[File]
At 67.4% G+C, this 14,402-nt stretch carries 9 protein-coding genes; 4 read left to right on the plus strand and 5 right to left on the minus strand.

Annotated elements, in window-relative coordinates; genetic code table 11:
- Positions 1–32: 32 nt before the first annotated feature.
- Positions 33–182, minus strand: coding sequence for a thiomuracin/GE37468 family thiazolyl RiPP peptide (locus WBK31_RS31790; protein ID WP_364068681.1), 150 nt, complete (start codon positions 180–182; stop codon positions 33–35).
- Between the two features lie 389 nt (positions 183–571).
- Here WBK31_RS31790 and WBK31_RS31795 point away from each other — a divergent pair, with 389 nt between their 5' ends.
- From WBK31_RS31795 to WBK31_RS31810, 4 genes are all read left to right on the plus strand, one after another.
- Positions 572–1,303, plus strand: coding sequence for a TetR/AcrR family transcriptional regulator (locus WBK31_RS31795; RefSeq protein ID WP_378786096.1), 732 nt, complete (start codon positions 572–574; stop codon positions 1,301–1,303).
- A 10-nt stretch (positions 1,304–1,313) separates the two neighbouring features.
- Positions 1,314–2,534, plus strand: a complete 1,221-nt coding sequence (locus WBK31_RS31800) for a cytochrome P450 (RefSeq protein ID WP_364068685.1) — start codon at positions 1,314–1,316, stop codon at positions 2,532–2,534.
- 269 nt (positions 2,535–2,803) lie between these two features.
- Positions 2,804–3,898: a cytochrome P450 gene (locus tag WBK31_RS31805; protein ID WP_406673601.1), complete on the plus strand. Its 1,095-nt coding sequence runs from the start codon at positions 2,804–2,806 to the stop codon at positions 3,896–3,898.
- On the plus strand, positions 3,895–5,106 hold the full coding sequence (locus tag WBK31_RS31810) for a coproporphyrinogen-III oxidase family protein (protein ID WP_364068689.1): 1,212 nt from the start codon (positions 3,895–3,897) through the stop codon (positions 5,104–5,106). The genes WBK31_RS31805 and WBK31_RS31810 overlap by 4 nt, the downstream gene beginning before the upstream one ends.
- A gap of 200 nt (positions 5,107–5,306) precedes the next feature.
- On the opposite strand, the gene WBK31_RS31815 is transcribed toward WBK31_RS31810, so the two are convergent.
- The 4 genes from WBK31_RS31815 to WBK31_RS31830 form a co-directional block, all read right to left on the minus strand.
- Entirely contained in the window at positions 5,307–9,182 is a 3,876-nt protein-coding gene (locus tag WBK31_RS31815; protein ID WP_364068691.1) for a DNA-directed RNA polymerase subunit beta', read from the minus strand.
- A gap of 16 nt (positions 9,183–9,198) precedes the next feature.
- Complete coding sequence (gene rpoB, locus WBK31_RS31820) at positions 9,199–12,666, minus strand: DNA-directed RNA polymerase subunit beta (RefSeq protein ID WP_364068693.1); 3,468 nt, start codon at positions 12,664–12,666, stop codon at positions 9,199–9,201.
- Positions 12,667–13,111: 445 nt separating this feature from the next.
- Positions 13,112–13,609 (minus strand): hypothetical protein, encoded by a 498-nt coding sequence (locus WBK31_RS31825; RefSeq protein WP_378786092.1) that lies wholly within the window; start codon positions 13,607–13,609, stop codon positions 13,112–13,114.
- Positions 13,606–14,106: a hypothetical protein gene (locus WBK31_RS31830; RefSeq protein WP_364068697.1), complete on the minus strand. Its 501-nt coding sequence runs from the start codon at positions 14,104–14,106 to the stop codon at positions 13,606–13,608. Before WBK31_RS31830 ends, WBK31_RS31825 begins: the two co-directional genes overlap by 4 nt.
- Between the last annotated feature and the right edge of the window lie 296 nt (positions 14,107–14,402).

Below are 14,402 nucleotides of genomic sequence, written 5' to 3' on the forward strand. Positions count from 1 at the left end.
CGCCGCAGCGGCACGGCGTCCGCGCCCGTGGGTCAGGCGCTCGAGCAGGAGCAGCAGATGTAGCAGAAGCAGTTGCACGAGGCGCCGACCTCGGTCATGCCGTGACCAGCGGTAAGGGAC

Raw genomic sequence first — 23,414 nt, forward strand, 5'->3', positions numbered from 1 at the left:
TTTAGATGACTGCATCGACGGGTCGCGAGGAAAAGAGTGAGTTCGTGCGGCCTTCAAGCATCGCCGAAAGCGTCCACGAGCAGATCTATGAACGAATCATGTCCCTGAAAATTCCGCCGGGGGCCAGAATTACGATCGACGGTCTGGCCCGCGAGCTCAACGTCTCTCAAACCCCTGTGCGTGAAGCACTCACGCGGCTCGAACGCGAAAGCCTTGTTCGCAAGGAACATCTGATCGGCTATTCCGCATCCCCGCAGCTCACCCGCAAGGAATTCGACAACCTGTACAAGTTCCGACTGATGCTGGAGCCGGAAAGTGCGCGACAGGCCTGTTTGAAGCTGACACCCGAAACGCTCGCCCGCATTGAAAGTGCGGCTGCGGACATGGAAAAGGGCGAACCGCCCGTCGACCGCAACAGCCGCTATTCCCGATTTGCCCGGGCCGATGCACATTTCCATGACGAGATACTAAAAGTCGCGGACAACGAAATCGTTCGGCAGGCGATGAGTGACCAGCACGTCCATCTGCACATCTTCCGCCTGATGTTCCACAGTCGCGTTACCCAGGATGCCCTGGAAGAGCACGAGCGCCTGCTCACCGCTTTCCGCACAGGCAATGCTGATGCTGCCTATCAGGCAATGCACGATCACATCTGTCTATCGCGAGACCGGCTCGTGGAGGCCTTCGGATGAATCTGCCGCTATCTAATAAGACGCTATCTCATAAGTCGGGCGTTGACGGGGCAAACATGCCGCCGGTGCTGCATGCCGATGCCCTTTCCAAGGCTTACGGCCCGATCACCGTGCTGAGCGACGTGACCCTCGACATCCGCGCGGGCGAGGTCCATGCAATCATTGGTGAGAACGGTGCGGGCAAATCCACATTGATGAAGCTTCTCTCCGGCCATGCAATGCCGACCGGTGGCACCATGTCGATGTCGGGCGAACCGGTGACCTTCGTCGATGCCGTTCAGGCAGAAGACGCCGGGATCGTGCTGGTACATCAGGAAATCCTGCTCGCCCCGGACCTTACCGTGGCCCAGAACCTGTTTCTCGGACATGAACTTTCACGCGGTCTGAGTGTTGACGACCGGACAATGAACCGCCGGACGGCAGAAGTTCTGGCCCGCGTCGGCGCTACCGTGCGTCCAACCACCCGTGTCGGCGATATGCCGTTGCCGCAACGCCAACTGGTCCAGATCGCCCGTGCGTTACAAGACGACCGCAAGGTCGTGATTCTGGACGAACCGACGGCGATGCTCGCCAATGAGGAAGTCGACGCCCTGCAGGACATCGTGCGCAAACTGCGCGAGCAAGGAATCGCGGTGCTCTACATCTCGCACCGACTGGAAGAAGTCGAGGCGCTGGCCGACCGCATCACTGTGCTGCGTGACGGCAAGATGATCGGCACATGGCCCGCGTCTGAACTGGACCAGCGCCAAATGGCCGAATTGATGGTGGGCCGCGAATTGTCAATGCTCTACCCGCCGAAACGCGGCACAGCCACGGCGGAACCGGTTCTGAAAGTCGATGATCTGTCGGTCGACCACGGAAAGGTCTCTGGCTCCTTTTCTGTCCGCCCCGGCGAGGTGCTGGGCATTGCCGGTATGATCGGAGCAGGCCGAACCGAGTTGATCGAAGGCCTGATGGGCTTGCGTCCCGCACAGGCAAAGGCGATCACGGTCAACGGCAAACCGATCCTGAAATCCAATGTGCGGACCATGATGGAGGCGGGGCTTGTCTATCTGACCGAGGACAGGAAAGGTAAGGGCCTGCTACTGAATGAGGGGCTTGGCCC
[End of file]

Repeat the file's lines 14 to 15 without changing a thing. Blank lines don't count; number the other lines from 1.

- A gap of 200 nt (positions 5,107–5,306) precedes the next feature.
- On the opposite strand, the gene WBK31_RS31815 is transcribed toward WBK31_RS31810, so the two are convergent.